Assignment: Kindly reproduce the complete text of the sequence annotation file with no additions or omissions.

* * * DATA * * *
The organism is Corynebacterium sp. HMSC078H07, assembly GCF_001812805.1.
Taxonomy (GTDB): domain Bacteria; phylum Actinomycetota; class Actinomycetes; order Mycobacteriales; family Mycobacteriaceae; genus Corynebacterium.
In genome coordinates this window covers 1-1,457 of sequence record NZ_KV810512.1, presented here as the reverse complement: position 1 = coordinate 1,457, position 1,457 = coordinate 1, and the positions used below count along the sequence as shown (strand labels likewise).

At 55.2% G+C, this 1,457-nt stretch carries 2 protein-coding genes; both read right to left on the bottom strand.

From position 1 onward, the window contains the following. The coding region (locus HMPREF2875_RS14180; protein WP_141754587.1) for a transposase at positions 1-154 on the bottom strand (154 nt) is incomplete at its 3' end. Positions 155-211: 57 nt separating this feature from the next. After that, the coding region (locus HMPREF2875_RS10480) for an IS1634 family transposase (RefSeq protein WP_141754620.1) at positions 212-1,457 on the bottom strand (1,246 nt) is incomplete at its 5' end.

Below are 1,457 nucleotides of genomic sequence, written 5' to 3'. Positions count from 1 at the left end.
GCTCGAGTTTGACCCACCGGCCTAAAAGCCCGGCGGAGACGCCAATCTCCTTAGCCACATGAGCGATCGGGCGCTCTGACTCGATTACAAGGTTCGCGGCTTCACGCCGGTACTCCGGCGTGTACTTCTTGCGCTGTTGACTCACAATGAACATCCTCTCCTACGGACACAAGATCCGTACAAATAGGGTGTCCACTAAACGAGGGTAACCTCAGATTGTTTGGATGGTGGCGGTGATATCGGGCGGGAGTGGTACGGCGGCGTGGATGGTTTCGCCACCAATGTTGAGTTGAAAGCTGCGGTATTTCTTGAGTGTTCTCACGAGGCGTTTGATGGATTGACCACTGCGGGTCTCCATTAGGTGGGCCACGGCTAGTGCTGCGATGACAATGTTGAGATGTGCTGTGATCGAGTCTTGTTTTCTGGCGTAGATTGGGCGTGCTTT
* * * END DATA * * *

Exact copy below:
The organism is Corynebacterium sp. HMSC078H07, assembly GCF_001812805.1.
Taxonomy (GTDB): domain Bacteria; phylum Actinomycetota; class Actinomycetes; order Mycobacteriales; family Mycobacteriaceae; genus Corynebacterium.
In genome coordinates this window covers 1-1,457 of sequence record NZ_KV810512.1, presented here as the reverse complement: position 1 = coordinate 1,457, position 1,457 = coordinate 1, and the positions used below count along the sequence as shown (strand labels likewise).

At 55.2% G+C, this 1,457-nt stretch carries 2 protein-coding genes; both read right to left on the bottom strand.

From position 1 onward, the window contains the following. The coding region (locus HMPREF2875_RS14180; protein WP_141754587.1) for a transposase at positions 1-154 on the bottom strand (154 nt) is incomplete at its 3' end. Positions 155-211: 57 nt separating this feature from the next. After that, the coding region (locus HMPREF2875_RS10480) for an IS1634 family transposase (RefSeq protein WP_141754620.1) at positions 212-1,457 on the bottom strand (1,246 nt) is incomplete at its 5' end.

Below are 1,457 nucleotides of genomic sequence, written 5' to 3'. Positions count from 1 at the left end.
GCTCGAGTTTGACCCACCGGCCTAAAAGCCCGGCGGAGACGCCAATCTCCTTAGCCACATGAGCGATCGGGCGCTCTGACTCGATTACAAGGTTCGCGGCTTCACGCCGGTACTCCGGCGTGTACTTCTTGCGCTGTTGACTCACAATGAACATCCTCTCCTACGGACACAAGATCCGTACAAATAGGGTGTCCACTAAACGAGGGTAACCTCAGATTGTTTGGATGGTGGCGGTGATATCGGGCGGGAGTGGTACGGCGGCGTGGATGGTTTCGCCACCAATGTTGAGTTGAAAGCTGCGGTATTTCTTGAGTGTTCTCACGAGGCGTTTGATGGATTGACCACTGCGGGTCTCCATTAGGTGGGCCACGGCTAGTGCTGCGATGACAATGTTGAGATGTGCTGTGATCGAGTCTTGTTTTCTGGCGTAGATTGGGCGTGCTTT